Welcome Center Opens on Route 66 in Webb City

A pair of vintage vehicles inside the new Route 66 Center in Webb City.

 

 

This week I had the pleasure of joining in the celebration for the new Route 66 Center, located at the corner of Webb and Broadway streets, in Webb City.

I was joined by several state and local leaders, Webb City residents and a few Route 66 enthusiasts.  Among the celebrants were Speaker Ron Richard (Senator-Elect), the new state representative-elect Charlie Davis, Webb City Mayor John Biggs, and representatives from the Missouri Department of Natural Resources and the Missouri Department of Transportation.   The formal ribbon-cutting ceremony was hosted by the Webb City Area Chamber of Commerce.

Route 66 Welcome Center Ribbon Cutting, Webb City

The building, a former gas station, received new roofing, air conditioning and heating units, walls, garage doors and floors; remodeling efforts were funded with two grants totaling about $55,000. There are offices for a downtown manager and the Chamber of Commerce.  A unique focal point addition is a mural, painted  by none other than Mayor John Biggs, that’s inside the building.  Measuring 8 feet tall and 16 feet wide, the painting depicts 1940s travelers along a portion of Route 66 that is located near Lakeside Park between Carterville and Carthage.

He is also planning a mural on the outer brick wall just north of the center.  He told me that mural will include depictions of various gas pumps from over the years.  I advised that he may also want to add an electric plug-in to capture the energy of the future.  He looked skeptical.

The center will eventually sell Route 66 clothing and souvenirs, host rotating exhibits (they have a couple of vintage cars on display now that are worth a look), and will have more information about Route 66 for the visiting tourists.  We are in discussions with officials to make this site an official affiliate welcome center for the Missouri Division of Tourism.

Mural at Rt. 66 Welcome Center, Webb City

A personal highlight of the trip was a chance to spend a couple of hours with my niece and god-daughter, Meggie Jenny.  I also got to meet her 9-week old son, Landon, for the first time.  After the ribbon cutting, we picked up 3-year-old Alexis from school.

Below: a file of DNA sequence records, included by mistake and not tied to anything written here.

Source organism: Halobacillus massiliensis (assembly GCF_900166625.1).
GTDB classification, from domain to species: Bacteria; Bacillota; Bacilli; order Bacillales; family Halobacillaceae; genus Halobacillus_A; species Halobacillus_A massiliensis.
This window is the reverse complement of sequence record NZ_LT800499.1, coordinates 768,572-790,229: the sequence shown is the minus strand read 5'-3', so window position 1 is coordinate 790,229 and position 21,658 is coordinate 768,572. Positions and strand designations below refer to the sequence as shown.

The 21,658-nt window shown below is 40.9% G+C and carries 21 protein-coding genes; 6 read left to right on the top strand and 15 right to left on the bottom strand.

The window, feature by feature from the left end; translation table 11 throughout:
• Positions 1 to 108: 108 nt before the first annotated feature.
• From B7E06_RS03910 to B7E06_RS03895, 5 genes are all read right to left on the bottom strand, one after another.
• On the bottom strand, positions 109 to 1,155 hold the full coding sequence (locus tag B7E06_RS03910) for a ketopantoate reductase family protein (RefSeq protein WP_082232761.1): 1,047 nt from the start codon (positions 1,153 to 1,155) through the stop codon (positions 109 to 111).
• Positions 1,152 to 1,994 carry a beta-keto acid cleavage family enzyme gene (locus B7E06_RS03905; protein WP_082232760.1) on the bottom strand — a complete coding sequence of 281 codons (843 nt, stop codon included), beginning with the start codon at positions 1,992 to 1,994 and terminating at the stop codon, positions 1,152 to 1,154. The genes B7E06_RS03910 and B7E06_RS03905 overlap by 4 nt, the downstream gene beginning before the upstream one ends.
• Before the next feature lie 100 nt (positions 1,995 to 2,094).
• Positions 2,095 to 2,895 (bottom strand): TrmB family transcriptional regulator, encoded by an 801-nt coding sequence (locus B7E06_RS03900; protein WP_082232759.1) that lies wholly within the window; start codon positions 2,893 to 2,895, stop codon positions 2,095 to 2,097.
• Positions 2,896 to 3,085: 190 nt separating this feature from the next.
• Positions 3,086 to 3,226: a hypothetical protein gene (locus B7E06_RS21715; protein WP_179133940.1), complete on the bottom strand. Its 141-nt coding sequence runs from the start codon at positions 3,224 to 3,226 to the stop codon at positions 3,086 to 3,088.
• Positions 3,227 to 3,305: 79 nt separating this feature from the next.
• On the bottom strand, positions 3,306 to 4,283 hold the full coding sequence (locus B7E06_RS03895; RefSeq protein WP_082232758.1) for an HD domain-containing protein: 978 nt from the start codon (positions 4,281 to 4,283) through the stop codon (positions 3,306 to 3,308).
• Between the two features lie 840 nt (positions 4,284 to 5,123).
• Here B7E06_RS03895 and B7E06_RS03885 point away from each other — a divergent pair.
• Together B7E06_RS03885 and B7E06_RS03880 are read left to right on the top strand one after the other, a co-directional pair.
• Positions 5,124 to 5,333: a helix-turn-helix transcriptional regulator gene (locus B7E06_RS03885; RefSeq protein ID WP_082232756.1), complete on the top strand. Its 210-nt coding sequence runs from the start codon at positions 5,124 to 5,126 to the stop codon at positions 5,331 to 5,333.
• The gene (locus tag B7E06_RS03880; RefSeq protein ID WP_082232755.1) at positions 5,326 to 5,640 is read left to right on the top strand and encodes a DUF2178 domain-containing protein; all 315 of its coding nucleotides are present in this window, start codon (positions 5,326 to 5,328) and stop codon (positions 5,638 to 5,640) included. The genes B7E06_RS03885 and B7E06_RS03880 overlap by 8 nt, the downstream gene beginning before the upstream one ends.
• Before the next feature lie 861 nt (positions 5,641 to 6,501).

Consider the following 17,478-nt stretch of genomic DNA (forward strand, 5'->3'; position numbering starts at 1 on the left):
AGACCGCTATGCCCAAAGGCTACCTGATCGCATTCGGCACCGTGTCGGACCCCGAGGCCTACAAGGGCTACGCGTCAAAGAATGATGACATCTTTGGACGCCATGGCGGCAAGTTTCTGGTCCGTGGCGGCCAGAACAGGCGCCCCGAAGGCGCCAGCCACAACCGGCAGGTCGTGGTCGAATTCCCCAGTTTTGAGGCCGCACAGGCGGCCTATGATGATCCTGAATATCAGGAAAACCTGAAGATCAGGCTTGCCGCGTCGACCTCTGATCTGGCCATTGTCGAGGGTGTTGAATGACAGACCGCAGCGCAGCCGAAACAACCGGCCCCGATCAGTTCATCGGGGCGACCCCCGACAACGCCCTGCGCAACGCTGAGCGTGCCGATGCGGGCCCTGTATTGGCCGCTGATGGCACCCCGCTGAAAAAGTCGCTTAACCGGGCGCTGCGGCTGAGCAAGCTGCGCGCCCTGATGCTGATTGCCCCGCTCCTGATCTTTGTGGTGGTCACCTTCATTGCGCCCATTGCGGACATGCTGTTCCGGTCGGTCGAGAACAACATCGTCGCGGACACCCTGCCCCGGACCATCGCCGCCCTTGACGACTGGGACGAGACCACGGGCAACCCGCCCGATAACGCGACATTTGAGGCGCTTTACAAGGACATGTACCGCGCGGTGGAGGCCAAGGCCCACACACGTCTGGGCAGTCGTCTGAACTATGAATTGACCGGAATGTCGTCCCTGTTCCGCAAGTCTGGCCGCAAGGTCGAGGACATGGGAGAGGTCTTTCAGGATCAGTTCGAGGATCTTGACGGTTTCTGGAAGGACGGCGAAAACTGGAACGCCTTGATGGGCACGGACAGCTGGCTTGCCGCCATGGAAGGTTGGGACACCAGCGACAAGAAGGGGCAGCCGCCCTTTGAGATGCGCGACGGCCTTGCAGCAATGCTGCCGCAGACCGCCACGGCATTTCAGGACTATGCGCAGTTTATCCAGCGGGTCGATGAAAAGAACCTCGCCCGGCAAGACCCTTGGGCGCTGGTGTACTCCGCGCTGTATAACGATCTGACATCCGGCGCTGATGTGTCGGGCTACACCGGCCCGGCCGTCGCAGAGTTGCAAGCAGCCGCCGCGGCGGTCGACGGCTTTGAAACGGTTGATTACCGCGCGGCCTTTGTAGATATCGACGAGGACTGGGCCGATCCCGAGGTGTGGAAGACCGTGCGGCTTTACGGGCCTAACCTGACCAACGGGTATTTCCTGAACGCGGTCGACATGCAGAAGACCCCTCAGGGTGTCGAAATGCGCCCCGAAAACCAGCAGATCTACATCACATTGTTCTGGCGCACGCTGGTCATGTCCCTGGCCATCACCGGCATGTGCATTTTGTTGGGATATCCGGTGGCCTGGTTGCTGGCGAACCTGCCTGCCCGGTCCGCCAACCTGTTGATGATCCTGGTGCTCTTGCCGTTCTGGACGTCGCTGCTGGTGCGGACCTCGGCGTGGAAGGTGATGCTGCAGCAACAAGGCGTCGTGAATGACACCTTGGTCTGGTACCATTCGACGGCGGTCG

I took them to the historic Bradbury Bishop Deli for a quick lunch.

I noted during my remarks at the event that young Landon will get to know more about the history and heritage of Webb City, and what it is that makes Route 66 the most popular highway in America because of this new center.  It is also a great thing that young people like Meggie and her husband Matt have moved to Webb City to raise their family.  Matt works with his dad at MJT Custom Aged Guitars http://mjtagedfinishes.com/.

Congratulations to all of the public and private collaborators, including my friend Chuck Surface, who worked for so long to make this tourism asset a reality.  Webb City hopes projects like these will bring visitors off the Interstate and bring them back onto the Mother Road, helping put small towns back on the map.

“We want them to stop, we want them to buy gas, to have lunch,” said Chuck, who is the director of the Webb City Economic Development.

I got to do all of that, and encourage many others to follow.

To learn more about Webb City and Route 66, check out http://route66tvonline.homestead.com/WEBBCITYpage.html.